Byronism


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Byronism

the characteristics of the poetry and writings of George Gordon, Lord Byron (1788-1824).
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(28.) Judson, "Tragicomedy, Bisexuality, and Byronism; or
The nineteenth-century poet Lord Byron, for instance, claimed to have once received a letter reporting that "the French had caught the contagion of Byronism to the highest pitch" (qtd.
Samuel Taylor Coleridge esteemed Dante's "combination of poetry with doctrine, which is one of the characteristics of Christian poetry." Thomas Carlyle pronounced Dante "world-deep" and deplored the Romantic vogue for the Inferno at the expense of the other canticles, attributing it to "our general Byronism of taste, [which] is like to be a transient feeling." (It was not, at least where the Inferno is concerned.) And the arch-Romantic Percy Bysshe Shelley also defied the taste of his age, and of our own, declaring the Purgatorio superior to the Inferno and the Paradiso most excellent of all.
Swinburne might be considered the embodiment of two different elements of British Philhellenism: the legacy of early-nineteenth century Byronism and the advocacy of liberal principles.
However, during the Easter of 1824, when he died at Missolonghi, one resurrection, that is empirically verifiable, did take place: "that monster known as Byronism" rose from Byron's corpse and began to live a life of its own (Eisler 752).
He was caricatured as a dandy in contemporary circles, who according to Daniels and O'Kane combined "louche Tory Byronism with the volubility of the aristocratic stage Irishman!" (42).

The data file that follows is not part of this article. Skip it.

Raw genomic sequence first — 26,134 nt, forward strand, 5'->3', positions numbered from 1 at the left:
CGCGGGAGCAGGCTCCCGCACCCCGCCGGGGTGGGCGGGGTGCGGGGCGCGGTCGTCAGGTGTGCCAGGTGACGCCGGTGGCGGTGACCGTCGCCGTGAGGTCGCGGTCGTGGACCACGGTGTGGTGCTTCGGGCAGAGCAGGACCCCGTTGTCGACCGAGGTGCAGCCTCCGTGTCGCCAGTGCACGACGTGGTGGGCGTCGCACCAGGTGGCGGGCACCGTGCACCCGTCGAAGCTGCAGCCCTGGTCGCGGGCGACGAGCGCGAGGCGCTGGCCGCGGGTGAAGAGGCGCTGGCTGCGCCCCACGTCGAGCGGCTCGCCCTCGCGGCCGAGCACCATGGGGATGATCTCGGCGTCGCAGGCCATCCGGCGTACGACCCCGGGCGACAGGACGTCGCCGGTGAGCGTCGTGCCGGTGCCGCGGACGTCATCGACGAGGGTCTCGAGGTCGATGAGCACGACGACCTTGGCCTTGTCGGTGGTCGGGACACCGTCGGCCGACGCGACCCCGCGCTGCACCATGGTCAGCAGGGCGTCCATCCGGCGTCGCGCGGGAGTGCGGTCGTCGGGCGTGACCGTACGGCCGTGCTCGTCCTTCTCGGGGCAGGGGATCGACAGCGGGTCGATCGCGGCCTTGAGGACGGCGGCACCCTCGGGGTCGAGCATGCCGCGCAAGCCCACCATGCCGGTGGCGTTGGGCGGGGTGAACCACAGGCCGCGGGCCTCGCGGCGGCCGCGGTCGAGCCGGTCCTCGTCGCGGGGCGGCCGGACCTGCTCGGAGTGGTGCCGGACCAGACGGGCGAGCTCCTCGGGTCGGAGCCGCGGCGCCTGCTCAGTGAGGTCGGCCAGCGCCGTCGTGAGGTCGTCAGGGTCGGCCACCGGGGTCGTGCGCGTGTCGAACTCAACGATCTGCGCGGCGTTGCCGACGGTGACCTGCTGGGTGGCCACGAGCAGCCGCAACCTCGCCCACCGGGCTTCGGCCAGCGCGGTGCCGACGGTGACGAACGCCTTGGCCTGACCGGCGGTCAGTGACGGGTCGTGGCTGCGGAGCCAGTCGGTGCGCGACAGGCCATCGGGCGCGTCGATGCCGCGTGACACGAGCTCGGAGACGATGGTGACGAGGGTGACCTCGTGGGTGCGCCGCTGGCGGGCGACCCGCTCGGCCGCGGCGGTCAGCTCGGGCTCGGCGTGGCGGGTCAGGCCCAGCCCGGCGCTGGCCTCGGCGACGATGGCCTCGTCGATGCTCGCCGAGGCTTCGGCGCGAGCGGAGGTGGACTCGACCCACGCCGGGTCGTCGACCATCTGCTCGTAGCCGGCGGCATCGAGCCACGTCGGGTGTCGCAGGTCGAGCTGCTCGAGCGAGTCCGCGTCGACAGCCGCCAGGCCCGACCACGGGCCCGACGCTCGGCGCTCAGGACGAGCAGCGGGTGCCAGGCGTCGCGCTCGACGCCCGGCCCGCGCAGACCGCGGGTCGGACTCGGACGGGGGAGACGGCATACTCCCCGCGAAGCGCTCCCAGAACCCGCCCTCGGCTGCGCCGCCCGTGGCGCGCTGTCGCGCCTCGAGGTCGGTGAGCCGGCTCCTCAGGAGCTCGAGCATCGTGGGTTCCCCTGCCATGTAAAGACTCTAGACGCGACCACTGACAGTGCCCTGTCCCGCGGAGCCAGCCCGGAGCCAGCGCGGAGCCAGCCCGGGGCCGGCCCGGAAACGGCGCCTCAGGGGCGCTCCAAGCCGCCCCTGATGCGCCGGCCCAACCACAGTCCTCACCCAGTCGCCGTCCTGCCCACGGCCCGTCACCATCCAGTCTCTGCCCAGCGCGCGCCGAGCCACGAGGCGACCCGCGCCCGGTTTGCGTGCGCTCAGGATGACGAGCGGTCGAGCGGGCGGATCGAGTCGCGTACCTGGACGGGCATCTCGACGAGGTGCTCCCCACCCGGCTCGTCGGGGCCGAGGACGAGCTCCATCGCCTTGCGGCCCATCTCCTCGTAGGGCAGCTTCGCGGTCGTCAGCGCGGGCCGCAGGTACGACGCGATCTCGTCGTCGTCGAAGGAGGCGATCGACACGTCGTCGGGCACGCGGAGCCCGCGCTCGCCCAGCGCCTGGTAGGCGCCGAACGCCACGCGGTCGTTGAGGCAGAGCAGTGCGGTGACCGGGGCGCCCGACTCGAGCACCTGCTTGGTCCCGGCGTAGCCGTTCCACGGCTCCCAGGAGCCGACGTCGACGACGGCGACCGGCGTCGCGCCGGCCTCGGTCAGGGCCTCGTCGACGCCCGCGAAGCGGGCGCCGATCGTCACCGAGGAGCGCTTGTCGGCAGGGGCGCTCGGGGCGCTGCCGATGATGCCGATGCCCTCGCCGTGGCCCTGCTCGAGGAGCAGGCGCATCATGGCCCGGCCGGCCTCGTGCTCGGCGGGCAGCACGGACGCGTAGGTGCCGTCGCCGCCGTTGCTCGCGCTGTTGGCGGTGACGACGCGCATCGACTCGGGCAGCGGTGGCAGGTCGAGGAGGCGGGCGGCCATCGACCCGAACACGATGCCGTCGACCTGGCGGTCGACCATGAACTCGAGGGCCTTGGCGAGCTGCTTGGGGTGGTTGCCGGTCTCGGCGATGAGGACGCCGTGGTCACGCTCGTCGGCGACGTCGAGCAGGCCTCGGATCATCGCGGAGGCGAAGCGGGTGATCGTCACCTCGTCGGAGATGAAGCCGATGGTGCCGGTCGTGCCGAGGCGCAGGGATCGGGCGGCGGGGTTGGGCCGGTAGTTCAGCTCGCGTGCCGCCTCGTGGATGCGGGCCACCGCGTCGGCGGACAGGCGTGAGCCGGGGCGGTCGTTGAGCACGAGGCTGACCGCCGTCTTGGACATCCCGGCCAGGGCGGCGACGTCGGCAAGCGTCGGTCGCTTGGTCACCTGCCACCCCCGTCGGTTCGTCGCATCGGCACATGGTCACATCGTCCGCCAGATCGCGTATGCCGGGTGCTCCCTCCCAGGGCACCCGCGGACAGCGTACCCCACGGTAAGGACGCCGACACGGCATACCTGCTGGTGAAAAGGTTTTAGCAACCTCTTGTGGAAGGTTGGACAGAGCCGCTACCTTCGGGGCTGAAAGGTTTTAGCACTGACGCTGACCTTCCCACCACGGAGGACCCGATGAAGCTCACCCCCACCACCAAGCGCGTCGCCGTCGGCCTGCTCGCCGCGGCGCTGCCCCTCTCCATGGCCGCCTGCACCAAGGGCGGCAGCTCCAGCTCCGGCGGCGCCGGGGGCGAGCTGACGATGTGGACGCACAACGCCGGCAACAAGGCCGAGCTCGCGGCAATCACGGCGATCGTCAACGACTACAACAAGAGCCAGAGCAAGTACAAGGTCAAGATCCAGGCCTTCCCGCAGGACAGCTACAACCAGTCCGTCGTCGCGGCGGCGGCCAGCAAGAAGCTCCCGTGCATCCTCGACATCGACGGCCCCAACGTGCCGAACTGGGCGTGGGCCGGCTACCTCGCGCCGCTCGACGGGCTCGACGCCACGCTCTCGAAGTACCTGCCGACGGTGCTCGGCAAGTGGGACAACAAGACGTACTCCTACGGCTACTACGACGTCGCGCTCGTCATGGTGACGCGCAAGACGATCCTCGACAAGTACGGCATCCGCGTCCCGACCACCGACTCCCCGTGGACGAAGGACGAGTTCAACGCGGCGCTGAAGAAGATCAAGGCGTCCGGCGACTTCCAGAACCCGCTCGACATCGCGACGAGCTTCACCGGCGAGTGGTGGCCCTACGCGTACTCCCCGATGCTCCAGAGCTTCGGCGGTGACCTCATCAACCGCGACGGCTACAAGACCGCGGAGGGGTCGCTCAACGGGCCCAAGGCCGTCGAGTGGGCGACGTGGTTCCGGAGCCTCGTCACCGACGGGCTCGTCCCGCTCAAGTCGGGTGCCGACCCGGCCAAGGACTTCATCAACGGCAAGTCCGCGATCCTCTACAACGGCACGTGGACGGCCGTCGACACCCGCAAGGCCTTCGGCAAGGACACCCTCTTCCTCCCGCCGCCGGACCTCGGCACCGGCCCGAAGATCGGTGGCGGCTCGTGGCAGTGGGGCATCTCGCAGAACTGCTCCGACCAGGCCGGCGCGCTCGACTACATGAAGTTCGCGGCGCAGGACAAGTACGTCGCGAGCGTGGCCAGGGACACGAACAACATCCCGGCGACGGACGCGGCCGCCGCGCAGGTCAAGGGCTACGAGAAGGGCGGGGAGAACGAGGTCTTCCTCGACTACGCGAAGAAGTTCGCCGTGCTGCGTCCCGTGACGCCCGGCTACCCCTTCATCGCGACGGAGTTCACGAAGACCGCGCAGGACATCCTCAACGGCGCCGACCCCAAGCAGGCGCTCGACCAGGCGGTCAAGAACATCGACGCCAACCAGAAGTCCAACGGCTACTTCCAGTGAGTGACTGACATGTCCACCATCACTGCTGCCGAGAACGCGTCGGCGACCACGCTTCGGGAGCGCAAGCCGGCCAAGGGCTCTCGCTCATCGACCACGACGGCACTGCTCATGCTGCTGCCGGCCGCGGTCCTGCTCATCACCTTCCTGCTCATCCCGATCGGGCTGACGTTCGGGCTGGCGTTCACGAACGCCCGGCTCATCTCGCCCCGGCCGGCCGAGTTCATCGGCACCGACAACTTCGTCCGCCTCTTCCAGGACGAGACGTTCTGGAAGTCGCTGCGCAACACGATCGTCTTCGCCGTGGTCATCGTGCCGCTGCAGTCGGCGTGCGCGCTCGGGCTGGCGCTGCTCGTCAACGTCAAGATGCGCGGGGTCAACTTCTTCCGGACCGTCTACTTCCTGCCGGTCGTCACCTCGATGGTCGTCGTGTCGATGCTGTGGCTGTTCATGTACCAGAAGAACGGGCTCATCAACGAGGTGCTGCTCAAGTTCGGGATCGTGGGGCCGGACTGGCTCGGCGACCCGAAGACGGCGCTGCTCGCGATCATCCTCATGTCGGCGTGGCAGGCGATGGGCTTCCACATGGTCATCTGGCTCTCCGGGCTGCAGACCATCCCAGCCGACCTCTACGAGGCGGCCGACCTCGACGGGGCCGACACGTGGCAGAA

He has taught courses in English and European Romanticism, Byron and Byronism, Keats and His Circle, Children's Literature, and C.S.
The Female Romantics: Nineteenth-Century Women Novelists and Byronism. New York: Routledge, 2013.
The most recent of Routledge's series Studies in Romanticism is Caroline Franklin's 2013 The Female Romantics: Nineteenth-century Women Novelists and Byronism. Franklin's study focuses on the works of female travel writers like Madame de Stael and Lady Morgan; contemporary female novelists like Mary Shelley, Lady Caroline Lamb, George Sand, and Jane Austen; and, from the generation of female writers that followed the poet's life, Anne and Charlotte Bronte and Harriet Beecher Stowe.
It coincides with Dostoevsky's conviction that the 'evil' represented by figures like Stavrogin was imported into Russia along with the cult of Byronism during the 1820s.
Nevertheless, there can be no doubt that the example of certain Byronic heroes, in addition to influencing the way in which Octave desponds and despairs generally, also suggested how he might adjust to his hidden sexual problem: the suppressed violence, the solitariness, the glacial reserve, and the contempt for and resistance to love which characterize these heroes were so many Romantic trappings in which it was all too easy for Stendhal to veil Octave's malady (Rosa, "Byronism" 799-805).
The later version of the scene--moonlit, crepuscular, gauzy--is moody almost to the point of Byronism. It echoes, in fact, certain lines from The Corsair (1814):